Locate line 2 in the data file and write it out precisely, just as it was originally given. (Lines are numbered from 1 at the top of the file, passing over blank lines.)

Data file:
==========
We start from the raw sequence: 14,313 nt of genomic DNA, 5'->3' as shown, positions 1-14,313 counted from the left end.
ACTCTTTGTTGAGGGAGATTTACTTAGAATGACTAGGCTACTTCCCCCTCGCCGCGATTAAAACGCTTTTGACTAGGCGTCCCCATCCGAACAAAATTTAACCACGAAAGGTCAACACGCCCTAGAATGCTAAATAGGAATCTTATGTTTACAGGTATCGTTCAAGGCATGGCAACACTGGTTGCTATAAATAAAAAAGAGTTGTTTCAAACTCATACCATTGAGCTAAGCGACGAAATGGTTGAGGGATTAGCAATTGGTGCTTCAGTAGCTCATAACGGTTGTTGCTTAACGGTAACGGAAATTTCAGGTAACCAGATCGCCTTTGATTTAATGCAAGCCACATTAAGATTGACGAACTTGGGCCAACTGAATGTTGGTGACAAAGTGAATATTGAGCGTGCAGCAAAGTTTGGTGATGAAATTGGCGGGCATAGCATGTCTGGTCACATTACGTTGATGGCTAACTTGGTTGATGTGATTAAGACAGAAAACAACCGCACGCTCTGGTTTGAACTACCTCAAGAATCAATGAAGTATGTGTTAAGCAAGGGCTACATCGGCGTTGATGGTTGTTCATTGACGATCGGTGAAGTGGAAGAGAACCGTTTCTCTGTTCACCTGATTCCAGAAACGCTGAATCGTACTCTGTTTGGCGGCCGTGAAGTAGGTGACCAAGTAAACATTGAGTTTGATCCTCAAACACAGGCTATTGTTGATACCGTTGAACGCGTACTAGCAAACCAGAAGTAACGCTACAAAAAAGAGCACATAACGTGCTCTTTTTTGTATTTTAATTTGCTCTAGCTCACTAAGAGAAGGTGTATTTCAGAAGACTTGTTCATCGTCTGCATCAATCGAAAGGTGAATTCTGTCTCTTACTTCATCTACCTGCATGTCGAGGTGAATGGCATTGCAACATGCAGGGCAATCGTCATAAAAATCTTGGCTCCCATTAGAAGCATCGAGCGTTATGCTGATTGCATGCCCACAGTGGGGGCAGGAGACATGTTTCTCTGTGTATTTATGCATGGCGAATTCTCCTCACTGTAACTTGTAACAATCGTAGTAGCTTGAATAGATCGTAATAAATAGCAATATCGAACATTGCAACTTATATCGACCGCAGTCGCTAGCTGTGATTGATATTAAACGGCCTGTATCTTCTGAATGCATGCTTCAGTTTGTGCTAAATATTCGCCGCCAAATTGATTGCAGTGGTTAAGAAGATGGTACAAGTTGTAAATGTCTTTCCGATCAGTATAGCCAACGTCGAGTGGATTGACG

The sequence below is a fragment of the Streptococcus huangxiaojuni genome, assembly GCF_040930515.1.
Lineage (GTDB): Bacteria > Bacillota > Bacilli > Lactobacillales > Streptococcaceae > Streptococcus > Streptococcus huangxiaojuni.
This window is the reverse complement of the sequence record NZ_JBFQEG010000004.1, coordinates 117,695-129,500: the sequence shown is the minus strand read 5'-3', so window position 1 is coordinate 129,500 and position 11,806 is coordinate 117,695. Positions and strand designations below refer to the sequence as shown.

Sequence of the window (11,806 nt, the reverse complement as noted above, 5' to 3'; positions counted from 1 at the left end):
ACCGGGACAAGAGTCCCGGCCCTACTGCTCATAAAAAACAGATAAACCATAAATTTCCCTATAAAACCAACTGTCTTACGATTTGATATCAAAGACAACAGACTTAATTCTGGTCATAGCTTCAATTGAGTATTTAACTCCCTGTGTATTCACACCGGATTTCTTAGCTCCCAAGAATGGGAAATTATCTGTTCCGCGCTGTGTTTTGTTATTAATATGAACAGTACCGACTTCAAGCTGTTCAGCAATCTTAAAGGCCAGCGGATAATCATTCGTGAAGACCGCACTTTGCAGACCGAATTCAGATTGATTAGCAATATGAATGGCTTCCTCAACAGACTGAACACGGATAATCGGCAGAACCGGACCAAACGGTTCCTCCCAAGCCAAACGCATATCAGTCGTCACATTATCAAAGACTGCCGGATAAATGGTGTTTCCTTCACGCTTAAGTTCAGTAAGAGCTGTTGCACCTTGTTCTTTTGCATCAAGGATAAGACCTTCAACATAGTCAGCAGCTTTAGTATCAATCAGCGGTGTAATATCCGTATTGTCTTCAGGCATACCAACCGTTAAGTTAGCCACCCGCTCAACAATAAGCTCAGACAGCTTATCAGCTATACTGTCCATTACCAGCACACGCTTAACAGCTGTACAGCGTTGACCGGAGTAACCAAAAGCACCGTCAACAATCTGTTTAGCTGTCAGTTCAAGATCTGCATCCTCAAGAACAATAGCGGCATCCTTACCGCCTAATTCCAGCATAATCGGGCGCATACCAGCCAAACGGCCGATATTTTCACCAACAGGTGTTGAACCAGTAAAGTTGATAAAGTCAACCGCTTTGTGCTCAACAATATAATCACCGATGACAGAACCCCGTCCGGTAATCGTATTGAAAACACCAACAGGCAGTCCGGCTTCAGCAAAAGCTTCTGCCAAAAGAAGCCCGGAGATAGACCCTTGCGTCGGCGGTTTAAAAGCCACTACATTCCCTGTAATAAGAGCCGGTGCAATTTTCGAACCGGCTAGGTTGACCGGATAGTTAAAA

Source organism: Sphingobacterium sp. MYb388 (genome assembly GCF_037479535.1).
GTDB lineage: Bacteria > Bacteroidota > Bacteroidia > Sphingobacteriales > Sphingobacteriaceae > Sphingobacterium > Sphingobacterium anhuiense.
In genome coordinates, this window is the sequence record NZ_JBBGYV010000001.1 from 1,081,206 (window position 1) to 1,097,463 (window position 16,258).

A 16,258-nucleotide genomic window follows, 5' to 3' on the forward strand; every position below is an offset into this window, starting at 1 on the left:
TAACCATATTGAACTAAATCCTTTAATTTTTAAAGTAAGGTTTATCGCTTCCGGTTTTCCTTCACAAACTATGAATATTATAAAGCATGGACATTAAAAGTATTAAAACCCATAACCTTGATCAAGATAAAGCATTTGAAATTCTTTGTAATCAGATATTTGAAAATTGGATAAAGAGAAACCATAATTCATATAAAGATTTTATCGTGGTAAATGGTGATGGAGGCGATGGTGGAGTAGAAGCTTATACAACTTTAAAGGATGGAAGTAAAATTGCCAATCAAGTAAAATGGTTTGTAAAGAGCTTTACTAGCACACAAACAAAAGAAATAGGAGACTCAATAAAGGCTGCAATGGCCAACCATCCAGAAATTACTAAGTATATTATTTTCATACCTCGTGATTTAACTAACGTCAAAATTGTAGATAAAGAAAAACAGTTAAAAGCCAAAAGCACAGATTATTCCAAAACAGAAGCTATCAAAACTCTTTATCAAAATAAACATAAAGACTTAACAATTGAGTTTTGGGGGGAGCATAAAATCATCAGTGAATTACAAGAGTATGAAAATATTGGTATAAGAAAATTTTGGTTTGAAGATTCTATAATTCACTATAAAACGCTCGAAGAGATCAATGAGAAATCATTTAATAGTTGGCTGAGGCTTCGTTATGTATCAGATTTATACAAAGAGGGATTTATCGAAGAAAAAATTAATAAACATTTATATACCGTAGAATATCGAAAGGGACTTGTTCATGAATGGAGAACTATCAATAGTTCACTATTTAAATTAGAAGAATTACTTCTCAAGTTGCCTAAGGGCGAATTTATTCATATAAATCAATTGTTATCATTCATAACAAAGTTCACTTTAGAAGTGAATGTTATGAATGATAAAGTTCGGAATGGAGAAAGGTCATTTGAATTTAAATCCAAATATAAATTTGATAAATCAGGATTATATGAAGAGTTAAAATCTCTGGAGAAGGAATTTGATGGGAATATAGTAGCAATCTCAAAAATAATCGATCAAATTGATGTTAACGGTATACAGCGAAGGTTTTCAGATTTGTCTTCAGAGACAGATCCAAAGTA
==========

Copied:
ACTCTTTGTTGAGGGAGATTTACTTAGAATGACTAGGCTACTTCCCCCTCGCCGCGATTAAAACGCTTTTGACTAGGCGTCCCCATCCGAACAAAATTTAACCACGAAAGGTCAACACGCCCTAGAATGCTAAATAGGAATCTTATGTTTACAGGTATCGTTCAAGGCATGGCAACACTGGTTGCTATAAATAAAAAAGAGTTGTTTCAAACTCATACCATTGAGCTAAGCGACGAAATGGTTGAGGGATTAGCAATTGGTGCTTCAGTAGCTCATAACGGTTGTTGCTTAACGGTAACGGAAATTTCAGGTAACCAGATCGCCTTTGATTTAATGCAAGCCACATTAAGATTGACGAACTTGGGCCAACTGAATGTTGGTGACAAAGTGAATATTGAGCGTGCAGCAAAGTTTGGTGATGAAATTGGCGGGCATAGCATGTCTGGTCACATTACGTTGATGGCTAACTTGGTTGATGTGATTAAGACAGAAAACAACCGCACGCTCTGGTTTGAACTACCTCAAGAATCAATGAAGTATGTGTTAAGCAAGGGCTACATCGGCGTTGATGGTTGTTCATTGACGATCGGTGAAGTGGAAGAGAACCGTTTCTCTGTTCACCTGATTCCAGAAACGCTGAATCGTACTCTGTTTGGCGGCCGTGAAGTAGGTGACCAAGTAAACATTGAGTTTGATCCTCAAACACAGGCTATTGTTGATACCGTTGAACGCGTACTAGCAAACCAGAAGTAACGCTACAAAAAAGAGCACATAACGTGCTCTTTTTTGTATTTTAATTTGCTCTAGCTCACTAAGAGAAGGTGTATTTCAGAAGACTTGTTCATCGTCTGCATCAATCGAAAGGTGAATTCTGTCTCTTACTTCATCTACCTGCATGTCGAGGTGAATGGCATTGCAACATGCAGGGCAATCGTCATAAAAATCTTGGCTCCCATTAGAAGCATCGAGCGTTATGCTGATTGCATGCCCACAGTGGGGGCAGGAGACATGTTTCTCTGTGTATTTATGCATGGCGAATTCTCCTCACTGTAACTTGTAACAATCGTAGTAGCTTGAATAGATCGTAATAAATAGCAATATCGAACATTGCAACTTATATCGACCGCAGTCGCTAGCTGTGATTGATATTAAACGGCCTGTATCTTCTGAATGCATGCTTCAGTTTGTGCTAAATATTCGCCGCCAAATTGATTGCAGTGGTTAAGAAGATGGTACAAGTTGTAAATGTCTTTCCGATCAGTATAGCCAACGTCGAGTGGATTGACG